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Author Topic: THE SPHINX  (Read 5490 times)
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« Reply #90 on: October 10, 2007, 08:02:43 am »

There have been a few other previous studies of note concerning weathering and erosion on the Giza Plateau. Emery (1960), and Said and Martin (1964) discussed briefly the weathering to the pyramids, but their work is not directly applicable to the present discussion. More pertinent to the topic at hand, El Aref and Refai (1 987) made a comprehensive macroscopic study of paleokarst processes and features on the Plateau, concentrating in particular on the area of the Sphinx enclosure. These authors pointed out many paleokarst features that are attributable to periods of seasonal rainfall. They illustrate and discuss solution holes, solution depressions, solution joints, symmetrical concentric cross-cutting diffusion fronts, and other dissolution features found on the body of the Sphinx and walls of the surrounding ditch. El Aref and Refai (1987, 376) note that "The karstic rocks are mantled by soil material and/or surficial calcareous duricrust. The solution features are partially or completely filled with clay precipitates together with concretions of iron and manganese oxides and collapse breccia fragments." (As a side note, these iron and manganese oxides often take on a red or ocher color. Lehner [ 1 991, 36] noted that "if you probe any seam in the masonry covering the lower part of the body [of the Sphinx], a red powder appears." This may simply be red earthy/clay material, typical karst sediments that one would expect in such a limestone terrane that has been subjected to weathering via precipitation. Lehner [1991] and Hassan [1949] have both suggested that the Sphinx and its surroundings were traditionally painted red. This putative red paint, however, may actually consist, in part, of natural weathering products of the rock, although the Sphinx may have been artificially painted red, as well). El Aref and Refai conclude (1987, 376) that "The development of these karst features and the associated sediments indicate that the study area was subjected to intensive seasonal rainfall and evaporation of temperate (Mediterranean) climatic conditions."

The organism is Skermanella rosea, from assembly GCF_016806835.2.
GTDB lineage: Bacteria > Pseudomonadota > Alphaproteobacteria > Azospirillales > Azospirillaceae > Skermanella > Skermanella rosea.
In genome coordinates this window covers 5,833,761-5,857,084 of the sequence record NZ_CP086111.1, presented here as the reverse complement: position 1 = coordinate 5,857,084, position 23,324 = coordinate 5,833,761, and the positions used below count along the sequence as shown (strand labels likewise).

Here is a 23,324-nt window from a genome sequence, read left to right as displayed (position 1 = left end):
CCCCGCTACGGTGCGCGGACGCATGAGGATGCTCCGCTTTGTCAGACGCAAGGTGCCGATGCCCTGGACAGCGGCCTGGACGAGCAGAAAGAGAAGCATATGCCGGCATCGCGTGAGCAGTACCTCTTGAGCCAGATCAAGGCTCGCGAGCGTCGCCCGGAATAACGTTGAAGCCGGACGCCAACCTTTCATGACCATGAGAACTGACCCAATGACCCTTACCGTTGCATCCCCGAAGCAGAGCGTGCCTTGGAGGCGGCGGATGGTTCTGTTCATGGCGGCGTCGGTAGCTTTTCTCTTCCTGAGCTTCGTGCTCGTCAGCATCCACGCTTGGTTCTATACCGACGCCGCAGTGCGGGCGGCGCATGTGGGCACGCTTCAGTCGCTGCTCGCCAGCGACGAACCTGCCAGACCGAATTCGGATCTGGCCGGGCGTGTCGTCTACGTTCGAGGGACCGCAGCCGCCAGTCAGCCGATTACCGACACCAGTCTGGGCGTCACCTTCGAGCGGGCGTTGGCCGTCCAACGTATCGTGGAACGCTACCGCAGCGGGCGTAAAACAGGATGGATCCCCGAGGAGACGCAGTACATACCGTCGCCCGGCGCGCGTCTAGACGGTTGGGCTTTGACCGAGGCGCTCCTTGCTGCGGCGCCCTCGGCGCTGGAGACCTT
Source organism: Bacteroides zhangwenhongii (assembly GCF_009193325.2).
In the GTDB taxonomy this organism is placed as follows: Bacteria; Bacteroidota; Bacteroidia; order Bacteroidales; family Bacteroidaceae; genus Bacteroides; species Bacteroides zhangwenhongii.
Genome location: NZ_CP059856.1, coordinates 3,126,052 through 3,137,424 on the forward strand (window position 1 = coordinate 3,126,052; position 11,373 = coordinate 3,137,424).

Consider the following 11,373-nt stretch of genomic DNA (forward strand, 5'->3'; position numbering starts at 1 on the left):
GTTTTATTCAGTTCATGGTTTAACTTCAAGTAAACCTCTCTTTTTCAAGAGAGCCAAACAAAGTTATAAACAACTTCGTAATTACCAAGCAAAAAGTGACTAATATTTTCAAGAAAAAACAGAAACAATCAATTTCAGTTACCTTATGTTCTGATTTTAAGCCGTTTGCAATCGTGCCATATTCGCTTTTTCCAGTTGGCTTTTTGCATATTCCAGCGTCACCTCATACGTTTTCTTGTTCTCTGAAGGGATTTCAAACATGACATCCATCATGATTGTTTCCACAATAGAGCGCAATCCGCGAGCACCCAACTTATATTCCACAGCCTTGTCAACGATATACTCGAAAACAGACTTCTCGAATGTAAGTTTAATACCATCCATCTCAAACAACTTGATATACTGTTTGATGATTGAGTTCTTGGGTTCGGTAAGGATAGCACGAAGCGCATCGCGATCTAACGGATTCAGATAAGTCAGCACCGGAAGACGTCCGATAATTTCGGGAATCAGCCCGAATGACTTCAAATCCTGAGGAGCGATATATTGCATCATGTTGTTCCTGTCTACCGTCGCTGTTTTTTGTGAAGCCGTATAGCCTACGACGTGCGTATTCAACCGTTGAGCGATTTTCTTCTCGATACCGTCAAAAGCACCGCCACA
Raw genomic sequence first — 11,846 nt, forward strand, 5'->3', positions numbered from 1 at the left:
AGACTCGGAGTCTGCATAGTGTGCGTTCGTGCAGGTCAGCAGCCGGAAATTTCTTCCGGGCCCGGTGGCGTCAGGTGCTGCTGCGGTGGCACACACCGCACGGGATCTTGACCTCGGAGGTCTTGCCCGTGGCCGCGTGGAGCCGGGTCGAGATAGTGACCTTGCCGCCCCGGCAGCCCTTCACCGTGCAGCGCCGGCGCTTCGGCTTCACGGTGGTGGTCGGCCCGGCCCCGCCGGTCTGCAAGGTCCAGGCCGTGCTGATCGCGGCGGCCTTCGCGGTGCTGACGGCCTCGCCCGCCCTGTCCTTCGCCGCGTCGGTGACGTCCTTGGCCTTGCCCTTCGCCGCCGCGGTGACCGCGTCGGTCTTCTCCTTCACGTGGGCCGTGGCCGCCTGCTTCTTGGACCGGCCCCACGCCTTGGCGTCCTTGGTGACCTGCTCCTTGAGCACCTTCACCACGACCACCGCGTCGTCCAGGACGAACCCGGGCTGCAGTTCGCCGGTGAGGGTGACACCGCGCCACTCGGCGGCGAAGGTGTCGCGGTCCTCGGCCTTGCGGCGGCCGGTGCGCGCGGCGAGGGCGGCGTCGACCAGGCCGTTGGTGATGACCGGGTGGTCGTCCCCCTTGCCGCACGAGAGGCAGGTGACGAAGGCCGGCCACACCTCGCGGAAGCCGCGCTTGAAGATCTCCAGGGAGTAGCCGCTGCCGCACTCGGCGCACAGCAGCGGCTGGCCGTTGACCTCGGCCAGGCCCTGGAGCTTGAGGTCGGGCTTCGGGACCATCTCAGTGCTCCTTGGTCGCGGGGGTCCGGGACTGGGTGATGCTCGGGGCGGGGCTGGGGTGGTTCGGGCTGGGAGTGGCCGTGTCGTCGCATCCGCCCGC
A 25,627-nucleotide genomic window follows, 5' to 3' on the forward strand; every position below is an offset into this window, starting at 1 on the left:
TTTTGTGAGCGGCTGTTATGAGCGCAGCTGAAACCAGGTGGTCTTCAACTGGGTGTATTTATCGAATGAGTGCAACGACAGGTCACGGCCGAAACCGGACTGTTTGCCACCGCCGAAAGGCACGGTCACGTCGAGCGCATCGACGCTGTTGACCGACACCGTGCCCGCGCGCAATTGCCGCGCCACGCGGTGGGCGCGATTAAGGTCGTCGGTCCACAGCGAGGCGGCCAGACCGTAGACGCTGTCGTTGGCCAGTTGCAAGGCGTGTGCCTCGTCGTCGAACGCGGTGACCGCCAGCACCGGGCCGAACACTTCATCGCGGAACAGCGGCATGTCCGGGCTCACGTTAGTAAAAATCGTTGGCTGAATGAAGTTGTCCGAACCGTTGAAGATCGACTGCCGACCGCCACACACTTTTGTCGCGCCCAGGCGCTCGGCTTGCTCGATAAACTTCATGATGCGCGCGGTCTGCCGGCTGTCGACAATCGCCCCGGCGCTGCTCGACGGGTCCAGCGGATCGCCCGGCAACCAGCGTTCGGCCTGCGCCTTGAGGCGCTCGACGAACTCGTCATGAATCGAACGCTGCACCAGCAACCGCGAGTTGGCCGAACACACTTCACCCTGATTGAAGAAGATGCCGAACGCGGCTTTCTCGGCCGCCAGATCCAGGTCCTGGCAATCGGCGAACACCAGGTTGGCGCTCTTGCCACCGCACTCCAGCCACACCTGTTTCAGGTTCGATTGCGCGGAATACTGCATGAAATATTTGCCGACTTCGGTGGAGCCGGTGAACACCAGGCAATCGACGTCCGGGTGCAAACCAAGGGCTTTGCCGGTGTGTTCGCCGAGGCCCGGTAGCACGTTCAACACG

Professor Farouk El-Baz has also noticed the anomalous and very ancient weathering seen an the core body of the Sphinx. However, in order to save the attribution of the sculpture to Khafre's reign, El-Baz has long promulgated his notion that the Great Sphinx of Giza is nothing more than a yardang (an aerodynamically stable natural erosional landform-essentially a wind-shaped hill) that was merely "dressed up" by the Old Kingdom Egyptians to look like a sphinx (F. El-Baz, "Desert builders knew a good thing when they saw it," Smithsonian [April 1981],116-121; F. El-Baz, "Egypt's desert of promise," National Geographic [February 1982], 190-221). Thus, El-Baz believes that the Old Kingdom architects and sculptors incorporated very ancient (pre-Old Kingdom) erosional features found on a natural hill into their sculpting of the Sphinx.

Relative to the Great Sphinx of Giza, El-Baz's yardang hypothesis is untenable. The body of the Sphinx was not carved from a natural hill or yardang. In order to carve the figure's body, the ancient Egyptians had to excavate a ditch or moat around it, so that the full sculpture now sits in a hollow or depression below the general surface of the Giza Plateau. This ditch or hollow is clearly an artificial, man-made excavation, and it is well-established that the blocks removed from it were used to build the two structures today called the Sphinx and Valley temples. Certainly, the core body of the Sphinx was not a natural hill that was heavily eroded prior to being sculpted into the human-headed leonine figure. The head may have originally been a yardang, but it has been too heavily modified by carving and recarving to tell for sure at this point.
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